Why Haven’t They Called?
When you’ve aced the interview but haven’t received a response, patience and persistence are key
It’s happened to even the most seasoned of D.C.’s marketing and communications job seekers.
You have a great interview for a marketing job you’re really interested in, you had lively rapport with the hiring manager, your experience is strong, and you know your past colleagues will give glowing reviews.
Why haven’t you heard from the hiring company?
As one of the leading marketing and communications search and staffing firms in Washington, D.C., TorchLight’s recruiters understand how frustrating this can be for job seekers. (Believe us, we want to see you get hired, too!) But sometimes there’s more going on behind the scenes than meets the eye.
As recruiters, we will keep you informed as much as we can—but sometimes even we don’t fully know what’s going on behind the scenes.
In our experience, however, here are some common reasons the hiring company may not be getting back to you right away:
There are more people to interview, including internal candidates.
Companies are often required to interview and consider internal candidates first. Sometimes an internal candidate surfaces toward the end of the interview process and must be given priority consideration.
The position hasn’t yet been approved.
If it’s a new position, the company may still be determining the details—Is the role still in the budget? Is upper management dragging its feet on approving the position? Are politics playing a role in its approval?
Coordinating among the internal team is taking time.
If multiple people are involved in the interview process, it takes time to collect feedback from all key decision makers.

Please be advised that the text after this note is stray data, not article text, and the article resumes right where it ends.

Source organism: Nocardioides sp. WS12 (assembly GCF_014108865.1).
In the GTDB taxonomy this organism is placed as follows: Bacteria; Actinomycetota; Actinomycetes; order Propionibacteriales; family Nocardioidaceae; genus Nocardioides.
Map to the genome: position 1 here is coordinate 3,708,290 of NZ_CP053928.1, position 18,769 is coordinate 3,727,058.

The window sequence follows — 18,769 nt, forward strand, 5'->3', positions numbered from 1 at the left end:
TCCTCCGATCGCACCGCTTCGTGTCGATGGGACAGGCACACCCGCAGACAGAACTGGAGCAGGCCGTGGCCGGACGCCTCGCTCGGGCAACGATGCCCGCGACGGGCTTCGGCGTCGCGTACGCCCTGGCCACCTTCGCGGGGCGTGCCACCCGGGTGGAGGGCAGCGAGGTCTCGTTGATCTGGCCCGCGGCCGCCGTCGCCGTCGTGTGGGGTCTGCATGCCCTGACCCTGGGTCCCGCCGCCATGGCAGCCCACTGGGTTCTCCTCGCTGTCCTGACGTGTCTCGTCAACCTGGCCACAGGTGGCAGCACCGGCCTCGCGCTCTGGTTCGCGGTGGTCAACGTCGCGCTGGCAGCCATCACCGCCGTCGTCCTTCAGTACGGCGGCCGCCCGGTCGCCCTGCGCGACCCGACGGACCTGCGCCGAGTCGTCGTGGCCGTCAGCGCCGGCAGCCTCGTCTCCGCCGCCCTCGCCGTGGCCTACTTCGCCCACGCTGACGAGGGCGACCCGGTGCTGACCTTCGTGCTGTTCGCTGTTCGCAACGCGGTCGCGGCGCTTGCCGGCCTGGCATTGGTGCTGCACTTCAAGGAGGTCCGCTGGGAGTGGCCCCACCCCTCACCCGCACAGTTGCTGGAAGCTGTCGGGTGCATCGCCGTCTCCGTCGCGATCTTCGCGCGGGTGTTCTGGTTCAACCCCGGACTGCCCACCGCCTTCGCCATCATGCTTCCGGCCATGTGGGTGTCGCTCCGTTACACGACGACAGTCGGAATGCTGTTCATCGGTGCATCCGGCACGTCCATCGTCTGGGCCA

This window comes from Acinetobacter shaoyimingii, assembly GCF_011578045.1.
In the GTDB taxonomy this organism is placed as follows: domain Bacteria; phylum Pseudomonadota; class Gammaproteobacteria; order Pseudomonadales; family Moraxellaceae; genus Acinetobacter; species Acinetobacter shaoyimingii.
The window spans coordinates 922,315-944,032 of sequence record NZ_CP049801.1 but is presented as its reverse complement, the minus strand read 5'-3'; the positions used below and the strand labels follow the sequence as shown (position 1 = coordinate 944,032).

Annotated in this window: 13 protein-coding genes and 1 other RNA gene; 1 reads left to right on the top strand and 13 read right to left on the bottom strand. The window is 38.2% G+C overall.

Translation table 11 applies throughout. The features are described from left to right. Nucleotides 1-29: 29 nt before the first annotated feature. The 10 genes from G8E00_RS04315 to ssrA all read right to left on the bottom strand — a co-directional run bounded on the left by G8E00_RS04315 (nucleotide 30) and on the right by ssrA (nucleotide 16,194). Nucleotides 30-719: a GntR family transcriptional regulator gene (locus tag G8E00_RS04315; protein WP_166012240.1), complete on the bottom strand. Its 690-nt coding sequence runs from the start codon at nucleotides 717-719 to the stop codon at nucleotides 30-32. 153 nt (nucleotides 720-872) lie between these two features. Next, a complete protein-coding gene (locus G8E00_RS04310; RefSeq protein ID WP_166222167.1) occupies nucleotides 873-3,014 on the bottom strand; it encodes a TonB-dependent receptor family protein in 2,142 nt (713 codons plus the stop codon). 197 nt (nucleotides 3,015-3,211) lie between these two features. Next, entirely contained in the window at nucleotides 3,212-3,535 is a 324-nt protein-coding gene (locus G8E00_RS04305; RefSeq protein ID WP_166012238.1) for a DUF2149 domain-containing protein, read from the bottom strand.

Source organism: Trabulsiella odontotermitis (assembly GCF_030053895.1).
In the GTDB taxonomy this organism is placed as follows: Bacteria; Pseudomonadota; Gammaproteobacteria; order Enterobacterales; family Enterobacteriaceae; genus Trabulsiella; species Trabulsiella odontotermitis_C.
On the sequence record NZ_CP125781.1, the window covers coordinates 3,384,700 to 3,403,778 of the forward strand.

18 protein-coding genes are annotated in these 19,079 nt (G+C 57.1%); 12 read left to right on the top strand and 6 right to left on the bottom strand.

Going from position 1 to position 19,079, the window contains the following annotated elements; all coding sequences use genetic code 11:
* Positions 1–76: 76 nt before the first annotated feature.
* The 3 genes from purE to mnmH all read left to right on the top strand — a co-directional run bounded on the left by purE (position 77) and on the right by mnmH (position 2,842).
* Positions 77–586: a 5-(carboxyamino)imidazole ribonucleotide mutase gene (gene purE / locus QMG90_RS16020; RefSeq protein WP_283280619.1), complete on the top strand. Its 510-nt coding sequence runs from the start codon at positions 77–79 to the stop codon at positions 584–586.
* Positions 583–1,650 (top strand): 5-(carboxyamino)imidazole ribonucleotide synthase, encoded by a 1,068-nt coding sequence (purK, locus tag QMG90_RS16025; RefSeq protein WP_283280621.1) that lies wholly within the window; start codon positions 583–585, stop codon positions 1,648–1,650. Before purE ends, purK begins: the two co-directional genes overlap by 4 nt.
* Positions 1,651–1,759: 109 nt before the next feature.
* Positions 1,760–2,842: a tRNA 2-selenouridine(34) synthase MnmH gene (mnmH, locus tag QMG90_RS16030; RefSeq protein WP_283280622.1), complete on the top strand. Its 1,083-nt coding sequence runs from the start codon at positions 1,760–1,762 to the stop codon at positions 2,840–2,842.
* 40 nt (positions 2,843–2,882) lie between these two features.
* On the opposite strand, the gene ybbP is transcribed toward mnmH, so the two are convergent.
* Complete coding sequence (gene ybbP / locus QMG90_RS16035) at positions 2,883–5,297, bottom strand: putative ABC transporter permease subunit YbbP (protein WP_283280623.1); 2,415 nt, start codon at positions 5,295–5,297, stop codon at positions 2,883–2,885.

Interviews are being coordinated with people from out of town.
Particularly for higher-level positions or those requiring a specialized skill set, some candidates may be coming from out of town for an interview. Likewise, some of the company’s key decision makers may be traveling from other offices to sit in on the interview or they may travel regularly and have limited availability. Coordinating schedules and travel logistics takes time.
The position is on hold or the scope has changed.
Sometimes a senior leader decides to put the position on hold or change it entirely—either because of budget constraints or a shift in priorities.
It is a difficult—or prominent—position to fill and they want to compare their top candidates before making a decision.
This is particularly true when the stakes are high.
Likewise, it’s also possible that the company has only one or two candidates and wants additional ones to consider.
They may not want to hire the “first” good candidate they meet, even if the person is a good fit.
The company is in the middle of a big event or initiative that is taking everyone’s time and focus.
In this case, the interview or decision to hire is often put on hold until the priority project has concluded.
If it’s been a few weeks and you haven’t heard anything, feel free to send a short note to the hiring manager to follow up and politely ask if they need anything else from you–and reiterate your interest in the job. If you don’t hear anything at that point, you’ll need to wait it out until they get back with you.
So the next time you’re waiting, waiting and still waiting for a response, don’t worry. It may have nothing at all to do with you, your brilliance or your ability to do a good job—and it may have everything to do with your willingness to be patient and persistent.
Looking for a marketing management, PR, SEO or social role? How about copywriting, graphic design or something else? Whether you’re interested in short-term or long-term contract jobs or permanent roles in these and many other areas, we’ve got you covered. Visit our job board or contact us today to learn more!